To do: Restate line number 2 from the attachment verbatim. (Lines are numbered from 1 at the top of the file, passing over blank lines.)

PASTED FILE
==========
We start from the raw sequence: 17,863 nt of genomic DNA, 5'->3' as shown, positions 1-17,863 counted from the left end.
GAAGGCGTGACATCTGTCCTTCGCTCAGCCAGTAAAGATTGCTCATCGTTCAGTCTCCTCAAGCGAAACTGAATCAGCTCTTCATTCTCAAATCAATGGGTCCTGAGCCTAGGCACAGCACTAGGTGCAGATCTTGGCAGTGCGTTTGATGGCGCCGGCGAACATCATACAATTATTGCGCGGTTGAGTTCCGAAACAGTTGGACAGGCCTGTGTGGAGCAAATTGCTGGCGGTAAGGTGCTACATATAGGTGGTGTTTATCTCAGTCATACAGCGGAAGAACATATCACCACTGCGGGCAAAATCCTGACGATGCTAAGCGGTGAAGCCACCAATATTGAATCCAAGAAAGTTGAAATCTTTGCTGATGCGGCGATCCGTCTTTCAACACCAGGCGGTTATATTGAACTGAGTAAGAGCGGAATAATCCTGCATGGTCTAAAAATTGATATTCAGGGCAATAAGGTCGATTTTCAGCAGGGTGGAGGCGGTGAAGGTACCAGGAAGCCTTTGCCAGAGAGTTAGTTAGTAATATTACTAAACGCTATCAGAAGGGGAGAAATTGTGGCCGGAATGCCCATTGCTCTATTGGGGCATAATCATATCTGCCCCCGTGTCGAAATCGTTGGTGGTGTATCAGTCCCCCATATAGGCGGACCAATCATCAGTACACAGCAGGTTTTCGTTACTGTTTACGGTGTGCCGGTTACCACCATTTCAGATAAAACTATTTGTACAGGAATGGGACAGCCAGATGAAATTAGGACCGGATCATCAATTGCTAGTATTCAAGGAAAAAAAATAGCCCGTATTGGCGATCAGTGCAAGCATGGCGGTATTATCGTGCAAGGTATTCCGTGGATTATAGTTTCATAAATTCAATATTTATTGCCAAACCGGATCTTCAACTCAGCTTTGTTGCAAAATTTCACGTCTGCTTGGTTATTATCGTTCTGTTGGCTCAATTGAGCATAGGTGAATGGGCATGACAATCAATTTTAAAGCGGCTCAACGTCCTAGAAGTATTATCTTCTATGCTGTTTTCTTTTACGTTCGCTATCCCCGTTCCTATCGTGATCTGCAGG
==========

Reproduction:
GAAGGCGTGACATCTGTCCTTCGCTCAGCCAGTAAAGATTGCTCATCGTTCAGTCTCCTCAAGCGAAACTGAATCAGCTCTTCATTCTCAAATCAATGGGTCCTGAGCCTAGGCACAGCACTAGGTGCAGATCTTGGCAGTGCGTTTGATGGCGCCGGCGAACATCATACAATTATTGCGCGGTTGAGTTCCGAAACAGTTGGACAGGCCTGTGTGGAGCAAATTGCTGGCGGTAAGGTGCTACATATAGGTGGTGTTTATCTCAGTCATACAGCGGAAGAACATATCACCACTGCGGGCAAAATCCTGACGATGCTAAGCGGTGAAGCCACCAATATTGAATCCAAGAAAGTTGAAATCTTTGCTGATGCGGCGATCCGTCTTTCAACACCAGGCGGTTATATTGAACTGAGTAAGAGCGGAATAATCCTGCATGGTCTAAAAATTGATATTCAGGGCAATAAGGTCGATTTTCAGCAGGGTGGAGGCGGTGAAGGTACCAGGAAGCCTTTGCCAGAGAGTTAGTTAGTAATATTACTAAACGCTATCAGAAGGGGAGAAATTGTGGCCGGAATGCCCATTGCTCTATTGGGGCATAATCATATCTGCCCCCGTGTCGAAATCGTTGGTGGTGTATCAGTCCCCCATATAGGCGGACCAATCATCAGTACACAGCAGGTTTTCGTTACTGTTTACGGTGTGCCGGTTACCACCATTTCAGATAAAACTATTTGTACAGGAATGGGACAGCCAGATGAAATTAGGACCGGATCATCAATTGCTAGTATTCAAGGAAAAAAAATAGCCCGTATTGGCGATCAGTGCAAGCATGGCGGTATTATCGTGCAAGGTATTCCGTGGATTATAGTTTCATAAATTCAATATTTATTGCCAAACCGGATCTTCAACTCAGCTTTGTTGCAAAATTTCACGTCTGCTTGGTTATTATCGTTCTGTTGGCTCAATTGAGCATAGGTGAATGGGCATGACAATCAATTTTAAAGCGGCTCAACGTCCTAGAAGTATTATCTTCTATGCTGTTTTCTTTTACGTTCGCTATCCCCGTTCCTATCGTGATCTGCAGG